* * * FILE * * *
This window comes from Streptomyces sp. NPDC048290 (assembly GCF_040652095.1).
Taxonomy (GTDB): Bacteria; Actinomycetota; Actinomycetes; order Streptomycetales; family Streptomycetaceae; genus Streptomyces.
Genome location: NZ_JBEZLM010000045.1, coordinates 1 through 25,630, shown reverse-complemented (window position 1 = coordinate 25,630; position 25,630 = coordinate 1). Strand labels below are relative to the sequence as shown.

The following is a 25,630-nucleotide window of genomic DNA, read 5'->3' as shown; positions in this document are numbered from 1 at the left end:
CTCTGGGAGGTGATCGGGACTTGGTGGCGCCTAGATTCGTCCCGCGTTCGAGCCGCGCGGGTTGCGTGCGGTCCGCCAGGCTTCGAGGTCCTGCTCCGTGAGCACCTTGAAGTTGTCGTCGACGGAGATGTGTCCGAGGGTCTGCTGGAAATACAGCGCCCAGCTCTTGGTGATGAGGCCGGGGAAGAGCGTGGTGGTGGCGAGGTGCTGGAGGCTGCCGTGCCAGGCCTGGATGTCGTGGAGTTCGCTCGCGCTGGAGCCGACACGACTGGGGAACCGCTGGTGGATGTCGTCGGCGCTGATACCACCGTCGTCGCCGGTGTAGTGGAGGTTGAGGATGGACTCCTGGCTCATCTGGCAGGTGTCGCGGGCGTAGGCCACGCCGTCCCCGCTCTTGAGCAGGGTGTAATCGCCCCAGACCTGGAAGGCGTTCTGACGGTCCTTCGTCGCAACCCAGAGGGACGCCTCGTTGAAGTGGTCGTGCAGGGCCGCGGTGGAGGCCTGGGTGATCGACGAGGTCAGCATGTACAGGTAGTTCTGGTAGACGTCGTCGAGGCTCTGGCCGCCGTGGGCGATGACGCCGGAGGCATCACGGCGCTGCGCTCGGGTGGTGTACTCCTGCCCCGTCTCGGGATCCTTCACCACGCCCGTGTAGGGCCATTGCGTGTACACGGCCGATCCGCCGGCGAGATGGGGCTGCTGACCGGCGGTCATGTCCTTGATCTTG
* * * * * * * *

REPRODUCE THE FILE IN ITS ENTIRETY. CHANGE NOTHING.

This window comes from Streptomyces sp. NPDC048290 (assembly GCF_040652095.1).
Taxonomy (GTDB): Bacteria; Actinomycetota; Actinomycetes; order Streptomycetales; family Streptomycetaceae; genus Streptomyces.
Genome location: NZ_JBEZLM010000045.1, coordinates 1 through 25,630, shown reverse-complemented (window position 1 = coordinate 25,630; position 25,630 = coordinate 1). Strand labels below are relative to the sequence as shown.

The following is a 25,630-nucleotide window of genomic DNA, read 5'->3' as shown; positions in this document are numbered from 1 at the left end:
CTCTGGGAGGTGATCGGGACTTGGTGGCGCCTAGATTCGTCCCGCGTTCGAGCCGCGCGGGTTGCGTGCGGTCCGCCAGGCTTCGAGGTCCTGCTCCGTGAGCACCTTGAAGTTGTCGTCGACGGAGATGTGTCCGAGGGTCTGCTGGAAATACAGCGCCCAGCTCTTGGTGATGAGGCCGGGGAAGAGCGTGGTGGTGGCGAGGTGCTGGAGGCTGCCGTGCCAGGCCTGGATGTCGTGGAGTTCGCTCGCGCTGGAGCCGACACGACTGGGGAACCGCTGGTGGATGTCGTCGGCGCTGATACCACCGTCGTCGCCGGTGTAGTGGAGGTTGAGGATGGACTCCTGGCTCATCTGGCAGGTGTCGCGGGCGTAGGCCACGCCGTCCCCGCTCTTGAGCAGGGTGTAATCGCCCCAGACCTGGAAGGCGTTCTGACGGTCCTTCGTCGCAACCCAGAGGGACGCCTCGTTGAAGTGGTCGTGCAGGGCCGCGGTGGAGGCCTGGGTGATCGACGAGGTCAGCATGTACAGGTAGTTCTGGTAGACGTCGTCGAGGCTCTGGCCGCCGTGGGCGATGACGCCGGAGGCATCACGGCGCTGCGCTCGGGTGGTGTACTCCTGCCCCGTCTCGGGATCCTTCACCACGCCCGTGTAGGGCCATTGCGTGTACACGGCCGATCCGCCGGCGAGATGGGGCTGCTGACCGGCGGTCATGTCCTTGATCTTG